Lonely For Myself
January 9, 2013
This writing is copyrighted and the exclusive work of Halli Bourne of True Self Wellness, LLC.
Be careful how you are talking to yourself, because you are listening. ~Louise Hay
As the youngest of seven children, it was nearly impossible to feel lonely. Our house was filled with constant activity, distraction, drama and white noise. It wasn’t until my first serious relationship at 17 that I recall feeling a pointed sense of loneliness, not yet aware of how my feelings indicated developing distance from myself. In my late 20’s I began working with Julia Cameron’s The Artist’s Way, my initial introduction to the illuminating concept of becoming friends with myself. Cameron suggests incorporating an “artist date” into one’s weekly routine, “a solo expedition to explore something that interests you.” In the beginning I felt foolish, and perhaps even self-indulgent, yet as I dedicated this creative time to myself, I found a burgeoning ability to enjoy my own company.
Devoting time and energy to oneself is a skill much unheralded. Popular culture urges us to seek our sense of value externally through wearing the “right” clothes, obtaining impressive job titles, grasping for love from romantic partners or soliciting acknowledgment from employers. Hinging our self-concept on external and changeable factors is a devilish playground for the ego, for others will have the power to make us feel small or unlovable and our self-esteem can swiftly take a swan dive. What if we gave relationship with ourselves the same weight we give to relationship with others? From another perspective, if we spoke to our friends the way we talk to ourselves, we would likely run out of friends rather quickly.What if the feeling of loneliness is a pointer to nurture something vital in us that has been ignored?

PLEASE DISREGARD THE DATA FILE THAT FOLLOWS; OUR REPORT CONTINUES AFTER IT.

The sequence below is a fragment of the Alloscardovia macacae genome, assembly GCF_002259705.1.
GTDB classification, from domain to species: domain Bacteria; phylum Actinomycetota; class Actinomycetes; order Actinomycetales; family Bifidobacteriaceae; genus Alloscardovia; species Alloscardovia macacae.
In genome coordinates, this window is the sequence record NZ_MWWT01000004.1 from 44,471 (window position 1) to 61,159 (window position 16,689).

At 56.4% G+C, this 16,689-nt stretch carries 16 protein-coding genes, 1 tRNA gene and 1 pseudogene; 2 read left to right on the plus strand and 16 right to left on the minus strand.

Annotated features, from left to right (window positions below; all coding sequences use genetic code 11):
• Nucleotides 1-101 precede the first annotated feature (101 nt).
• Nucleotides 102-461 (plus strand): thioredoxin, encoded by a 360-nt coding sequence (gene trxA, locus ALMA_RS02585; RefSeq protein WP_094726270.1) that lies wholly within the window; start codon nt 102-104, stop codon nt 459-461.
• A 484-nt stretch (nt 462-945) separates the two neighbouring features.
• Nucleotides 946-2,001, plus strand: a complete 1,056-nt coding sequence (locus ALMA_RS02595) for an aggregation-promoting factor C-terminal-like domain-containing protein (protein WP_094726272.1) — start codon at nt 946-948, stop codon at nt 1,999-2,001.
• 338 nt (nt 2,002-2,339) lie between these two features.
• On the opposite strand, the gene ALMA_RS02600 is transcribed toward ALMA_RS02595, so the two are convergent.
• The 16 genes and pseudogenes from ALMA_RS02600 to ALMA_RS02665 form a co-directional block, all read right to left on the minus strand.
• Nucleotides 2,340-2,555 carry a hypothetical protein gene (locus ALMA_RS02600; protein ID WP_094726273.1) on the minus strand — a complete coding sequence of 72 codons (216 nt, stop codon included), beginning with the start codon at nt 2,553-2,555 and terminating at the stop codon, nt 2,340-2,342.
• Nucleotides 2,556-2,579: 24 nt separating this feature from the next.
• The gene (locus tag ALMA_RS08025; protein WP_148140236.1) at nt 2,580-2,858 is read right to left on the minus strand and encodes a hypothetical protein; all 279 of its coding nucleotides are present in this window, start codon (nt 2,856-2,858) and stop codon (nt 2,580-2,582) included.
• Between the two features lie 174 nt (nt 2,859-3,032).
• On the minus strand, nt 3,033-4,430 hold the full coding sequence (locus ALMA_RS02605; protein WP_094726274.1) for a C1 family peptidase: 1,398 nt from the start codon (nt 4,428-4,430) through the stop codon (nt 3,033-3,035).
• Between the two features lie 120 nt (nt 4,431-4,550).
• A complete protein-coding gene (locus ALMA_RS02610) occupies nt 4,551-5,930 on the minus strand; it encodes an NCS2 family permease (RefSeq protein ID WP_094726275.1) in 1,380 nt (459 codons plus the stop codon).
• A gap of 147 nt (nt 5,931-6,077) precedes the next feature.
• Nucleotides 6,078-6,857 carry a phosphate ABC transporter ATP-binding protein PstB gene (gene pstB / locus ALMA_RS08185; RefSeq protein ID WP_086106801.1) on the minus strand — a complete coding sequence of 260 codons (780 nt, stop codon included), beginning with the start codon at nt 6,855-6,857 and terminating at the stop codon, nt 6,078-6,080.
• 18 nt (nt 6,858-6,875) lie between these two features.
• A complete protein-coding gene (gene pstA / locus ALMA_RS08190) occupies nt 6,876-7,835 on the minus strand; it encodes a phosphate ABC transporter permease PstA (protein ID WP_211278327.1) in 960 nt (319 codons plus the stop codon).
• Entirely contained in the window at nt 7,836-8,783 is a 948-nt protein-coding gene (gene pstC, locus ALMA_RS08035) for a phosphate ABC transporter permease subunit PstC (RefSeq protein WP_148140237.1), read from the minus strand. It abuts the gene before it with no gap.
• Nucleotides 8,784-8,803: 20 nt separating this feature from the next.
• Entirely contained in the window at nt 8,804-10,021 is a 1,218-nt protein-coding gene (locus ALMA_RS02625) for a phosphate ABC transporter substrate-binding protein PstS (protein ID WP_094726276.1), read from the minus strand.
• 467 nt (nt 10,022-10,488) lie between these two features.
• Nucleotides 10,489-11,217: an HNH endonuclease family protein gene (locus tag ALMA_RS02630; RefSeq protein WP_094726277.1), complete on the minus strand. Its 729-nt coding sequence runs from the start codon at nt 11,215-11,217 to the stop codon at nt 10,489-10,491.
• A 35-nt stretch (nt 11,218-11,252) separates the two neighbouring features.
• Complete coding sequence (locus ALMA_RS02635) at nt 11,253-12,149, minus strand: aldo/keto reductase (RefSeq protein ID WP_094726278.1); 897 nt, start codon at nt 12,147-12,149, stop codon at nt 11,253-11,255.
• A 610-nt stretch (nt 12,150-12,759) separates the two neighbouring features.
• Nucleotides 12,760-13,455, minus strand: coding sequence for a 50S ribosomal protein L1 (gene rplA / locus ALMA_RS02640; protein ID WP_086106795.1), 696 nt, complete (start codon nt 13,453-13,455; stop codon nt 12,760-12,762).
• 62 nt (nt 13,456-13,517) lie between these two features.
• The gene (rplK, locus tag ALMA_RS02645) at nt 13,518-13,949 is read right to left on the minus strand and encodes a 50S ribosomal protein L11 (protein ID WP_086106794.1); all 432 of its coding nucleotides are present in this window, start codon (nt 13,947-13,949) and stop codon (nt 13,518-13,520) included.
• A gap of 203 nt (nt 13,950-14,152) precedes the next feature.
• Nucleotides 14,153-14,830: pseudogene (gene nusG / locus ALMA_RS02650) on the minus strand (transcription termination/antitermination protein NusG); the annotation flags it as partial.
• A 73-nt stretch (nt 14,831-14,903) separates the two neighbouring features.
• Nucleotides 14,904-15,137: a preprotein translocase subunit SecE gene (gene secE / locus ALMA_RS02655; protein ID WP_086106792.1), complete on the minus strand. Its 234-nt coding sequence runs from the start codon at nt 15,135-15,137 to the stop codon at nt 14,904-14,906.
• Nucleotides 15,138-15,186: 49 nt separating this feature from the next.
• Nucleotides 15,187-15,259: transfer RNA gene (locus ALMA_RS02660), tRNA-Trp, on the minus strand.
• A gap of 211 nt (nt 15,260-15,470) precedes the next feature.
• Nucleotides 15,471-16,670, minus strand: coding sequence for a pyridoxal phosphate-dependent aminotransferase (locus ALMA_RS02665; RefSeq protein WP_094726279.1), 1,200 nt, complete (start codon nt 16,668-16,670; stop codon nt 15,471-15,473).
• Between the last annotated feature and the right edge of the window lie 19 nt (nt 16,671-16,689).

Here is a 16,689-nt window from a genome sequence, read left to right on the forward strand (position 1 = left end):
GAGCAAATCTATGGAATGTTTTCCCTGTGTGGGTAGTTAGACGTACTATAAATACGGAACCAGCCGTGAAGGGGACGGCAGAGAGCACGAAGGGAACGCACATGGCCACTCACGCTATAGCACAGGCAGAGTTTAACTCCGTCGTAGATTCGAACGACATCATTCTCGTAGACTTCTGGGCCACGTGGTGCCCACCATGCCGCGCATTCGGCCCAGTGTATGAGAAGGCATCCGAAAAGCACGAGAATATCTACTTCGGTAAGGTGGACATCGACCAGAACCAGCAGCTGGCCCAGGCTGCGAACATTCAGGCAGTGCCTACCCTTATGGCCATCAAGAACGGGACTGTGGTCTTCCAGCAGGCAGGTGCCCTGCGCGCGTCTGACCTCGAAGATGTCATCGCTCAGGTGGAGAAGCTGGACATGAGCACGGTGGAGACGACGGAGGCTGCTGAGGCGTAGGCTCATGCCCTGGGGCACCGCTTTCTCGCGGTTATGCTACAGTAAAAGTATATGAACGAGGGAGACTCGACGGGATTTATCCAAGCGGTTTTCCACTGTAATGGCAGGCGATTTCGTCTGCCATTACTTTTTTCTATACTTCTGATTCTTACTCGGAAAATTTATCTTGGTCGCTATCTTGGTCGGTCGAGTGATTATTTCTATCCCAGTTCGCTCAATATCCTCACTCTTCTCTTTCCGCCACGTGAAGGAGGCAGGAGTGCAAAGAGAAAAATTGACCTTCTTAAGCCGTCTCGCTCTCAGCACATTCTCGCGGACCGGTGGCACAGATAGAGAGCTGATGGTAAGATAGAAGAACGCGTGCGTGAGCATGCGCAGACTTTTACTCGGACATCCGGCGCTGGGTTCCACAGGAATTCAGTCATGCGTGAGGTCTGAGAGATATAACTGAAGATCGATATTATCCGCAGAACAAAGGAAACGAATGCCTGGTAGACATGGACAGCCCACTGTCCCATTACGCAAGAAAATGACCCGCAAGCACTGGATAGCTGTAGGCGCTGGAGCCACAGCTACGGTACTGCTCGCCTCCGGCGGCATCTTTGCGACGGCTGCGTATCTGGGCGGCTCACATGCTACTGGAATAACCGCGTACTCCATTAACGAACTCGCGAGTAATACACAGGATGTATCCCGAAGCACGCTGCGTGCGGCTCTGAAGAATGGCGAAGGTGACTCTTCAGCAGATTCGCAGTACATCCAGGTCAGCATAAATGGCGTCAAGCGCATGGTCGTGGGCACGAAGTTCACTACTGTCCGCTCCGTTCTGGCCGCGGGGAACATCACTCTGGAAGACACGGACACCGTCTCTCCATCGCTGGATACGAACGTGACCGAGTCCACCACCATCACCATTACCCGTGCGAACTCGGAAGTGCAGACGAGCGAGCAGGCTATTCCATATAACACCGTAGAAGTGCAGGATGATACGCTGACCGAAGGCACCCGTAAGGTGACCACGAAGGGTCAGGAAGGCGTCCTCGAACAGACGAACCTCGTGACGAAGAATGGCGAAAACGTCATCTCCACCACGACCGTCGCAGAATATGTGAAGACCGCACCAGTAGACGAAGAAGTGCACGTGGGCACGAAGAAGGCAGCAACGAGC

Here are suggestions for ways you can make friends with yourself:
1. Listen to your inner dialogue intently and curiously. Begin to edit destructive self-talk.
2. Take care of your own needs, i.e. eat healthy food, get regular exercise and adequate sleep.
3. Make appointments with yourself to do things you find pleasing without requiring company.
4. Frequently step outside your comfort zone to learn more about who you are.
5. Routinely take time to be in silence and solitude.
6. Avoid judging your feelings and acknowledge them instead.
7. Maintain a steady diet of playfulness, so as not to take yourself or the world too seriously.